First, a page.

Why Is It Important for Adults to Play?
All work and no play make Jack a dull boy. All work and no play make Jack a dull boy. All work and no play make Jack a dull boy. All work and no play make Jack a dull boy. All work and no play make Jack a dull boy. If you've ever seen the movie The Shining, (and if you haven't, you need to, it's great!) you'll recognize these words. Jack Nicholson plays (no pun intended here) Jack Torrance.
He becomes winter caretaker at the isolated Overlook Hotel in Colorado, hoping to cure his writer's block. Mystery and mayhem ensue. I don't want to give it away, but you get the idea. It's true that all work and no play WILL make you into a bit of a dullard, but it's doubtful that any of us will do a deep dive into the kind of shenanigans in this movie.
However, play is important to our creativity, mindset and how we see the world overall. Dr. Stuart Brown, founder of The National Institute of Play (isn't it great that there is such a thing?!), defines play like this: 'Play is a state of mind rather than an activity. It's an absorbing, apparently purposeless activity that provides enjoyment and a suspension of self-consciousness and sense of time.
It's also self-motivating and makes you want to do it again. 'Doesn't that sound like fun? Play can be anything from running and jumping or getting out the Monopoly board to going to a ball game or reading a good book. There's really no 'correct' way to play. Play is always self-customized. What makes you happy?
What brings you joy and makes you forget about time and space? But all too often, we get into that "I'm an adult, I don't have time for that" frame of mind. We have stress in our jobs, families to take care of, financial issues do deal with, and more. Our days go by in a series of rote events.
All of a sudden, we're exhausted, totally burnt and lose all sense of happiness or joy in life. What kind of life is it, then? If play is a state of mind, as Dr. Brown suggests, isn't it worth it to take a step back and do things that make you happy-even if it's for just a little while? I, myself, make sure to leave 20 minutes or so in the morning to read a book with my coffee.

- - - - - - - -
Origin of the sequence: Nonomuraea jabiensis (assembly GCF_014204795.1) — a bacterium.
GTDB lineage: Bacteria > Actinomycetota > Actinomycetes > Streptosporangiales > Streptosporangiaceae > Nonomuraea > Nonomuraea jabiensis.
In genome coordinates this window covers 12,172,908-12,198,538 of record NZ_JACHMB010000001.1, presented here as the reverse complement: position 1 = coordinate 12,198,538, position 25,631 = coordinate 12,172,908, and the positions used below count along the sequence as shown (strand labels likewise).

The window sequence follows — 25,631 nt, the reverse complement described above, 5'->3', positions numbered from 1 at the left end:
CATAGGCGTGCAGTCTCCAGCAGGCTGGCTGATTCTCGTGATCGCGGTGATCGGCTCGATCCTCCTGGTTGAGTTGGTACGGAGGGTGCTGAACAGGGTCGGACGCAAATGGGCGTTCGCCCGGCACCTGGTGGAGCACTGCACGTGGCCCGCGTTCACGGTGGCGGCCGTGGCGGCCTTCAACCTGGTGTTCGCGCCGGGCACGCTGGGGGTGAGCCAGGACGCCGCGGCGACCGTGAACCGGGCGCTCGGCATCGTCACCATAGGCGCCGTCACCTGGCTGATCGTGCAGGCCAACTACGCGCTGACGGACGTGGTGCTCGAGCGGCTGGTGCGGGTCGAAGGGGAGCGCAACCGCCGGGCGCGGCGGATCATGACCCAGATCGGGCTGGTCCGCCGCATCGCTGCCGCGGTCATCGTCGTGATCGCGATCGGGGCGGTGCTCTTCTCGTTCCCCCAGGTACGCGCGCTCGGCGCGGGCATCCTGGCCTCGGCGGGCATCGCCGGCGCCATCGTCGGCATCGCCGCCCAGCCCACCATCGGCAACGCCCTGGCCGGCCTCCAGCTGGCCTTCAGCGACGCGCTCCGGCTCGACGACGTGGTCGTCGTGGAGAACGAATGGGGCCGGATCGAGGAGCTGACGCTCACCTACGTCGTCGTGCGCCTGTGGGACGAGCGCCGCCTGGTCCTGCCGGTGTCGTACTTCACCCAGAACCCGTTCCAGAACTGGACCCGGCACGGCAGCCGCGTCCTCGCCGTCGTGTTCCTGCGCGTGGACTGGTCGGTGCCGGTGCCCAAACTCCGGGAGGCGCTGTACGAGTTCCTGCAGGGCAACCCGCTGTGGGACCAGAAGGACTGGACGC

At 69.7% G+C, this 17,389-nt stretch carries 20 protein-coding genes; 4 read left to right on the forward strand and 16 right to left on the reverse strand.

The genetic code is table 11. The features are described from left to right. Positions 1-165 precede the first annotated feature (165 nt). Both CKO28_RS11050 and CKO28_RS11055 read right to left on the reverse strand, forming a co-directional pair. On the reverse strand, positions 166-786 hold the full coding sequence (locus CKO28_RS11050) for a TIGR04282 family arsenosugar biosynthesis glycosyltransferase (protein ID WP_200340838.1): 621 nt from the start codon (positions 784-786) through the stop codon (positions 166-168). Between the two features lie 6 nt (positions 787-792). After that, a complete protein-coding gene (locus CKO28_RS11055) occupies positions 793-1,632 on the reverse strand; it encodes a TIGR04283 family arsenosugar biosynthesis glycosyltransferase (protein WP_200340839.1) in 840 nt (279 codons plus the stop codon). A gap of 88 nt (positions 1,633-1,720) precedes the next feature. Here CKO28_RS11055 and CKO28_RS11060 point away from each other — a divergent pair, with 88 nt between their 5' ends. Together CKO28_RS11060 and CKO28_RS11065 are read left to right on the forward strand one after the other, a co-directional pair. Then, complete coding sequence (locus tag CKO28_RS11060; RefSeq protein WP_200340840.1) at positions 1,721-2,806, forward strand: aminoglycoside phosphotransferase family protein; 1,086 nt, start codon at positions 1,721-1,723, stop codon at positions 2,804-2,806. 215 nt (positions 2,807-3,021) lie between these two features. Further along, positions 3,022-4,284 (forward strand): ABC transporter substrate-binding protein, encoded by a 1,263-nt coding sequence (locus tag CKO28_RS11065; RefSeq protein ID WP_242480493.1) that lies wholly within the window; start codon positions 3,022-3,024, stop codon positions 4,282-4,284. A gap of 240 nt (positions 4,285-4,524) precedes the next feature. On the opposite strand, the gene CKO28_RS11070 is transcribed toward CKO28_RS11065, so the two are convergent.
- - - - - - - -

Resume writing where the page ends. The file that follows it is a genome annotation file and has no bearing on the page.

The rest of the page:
A book for fun; fiction that has nothing to do with my work. It's purely for pleasure. It makes me happy and I could stay there and easily lose track of time. And play has been shown to help stimulate nerve growth, help process emotions and more. It helps keep us balanced. Play make us feel good! Remember the last time you played softball with your friends?
Or went to an art gallery opening with art you loved? How did that make you feel? When you have to "come back to reality" after engaging in an activity, you were truly playing, and that attitude and mood can stay with you for hours afterward. What about work? If you have the same reaction as when you're at that game or gallery, you're playing at work.
If it gives you joy and it's fun, it's play! Working at a job you hate, abhorring every moment you're at the office is no way to live. If you do find yourself in that position, make sure you have a hobby or pastime you love in your off hours. That extra time just for YOU to do something fun can help your mindset if you really don't enjoy your chosen profession.
The bottom line is this. Keep playing, no matter what your age and stage. Play means growth. Play means progress. And as Dr. Brown writes in his book Play; "When we stop playing, we start dying."
About the Author
Rona Lewis, CEO or PlayMore Corporate Wellbeing, is particularly knowledgeable for working in the corporate wellness arena. Having been a "suit" herself, Rona understands the stress and unpredictability of corporate life and she truly knows how to work within these parameters to keep a healthy lifestyle.
Rona's first career was in advertising sales, where her last position was as VP of Sales for a national media rep firm. She then changed careers and became a fitness and lifestyle coach for corporations, professional women, and businessmen.
Her background includes a degree in Advertising with a Minor in Phys. Ed. from Penn State University, along with certifications from the National Academy of Sports Medicine and The American College of Sports Medicine.As an expert, she's been a guest on TV and radio shows from San Francisco to New York. Her articles have been featured in Corporate Wellness Magazine, Town and Country Magazine, New York's Pierless Magazine and more.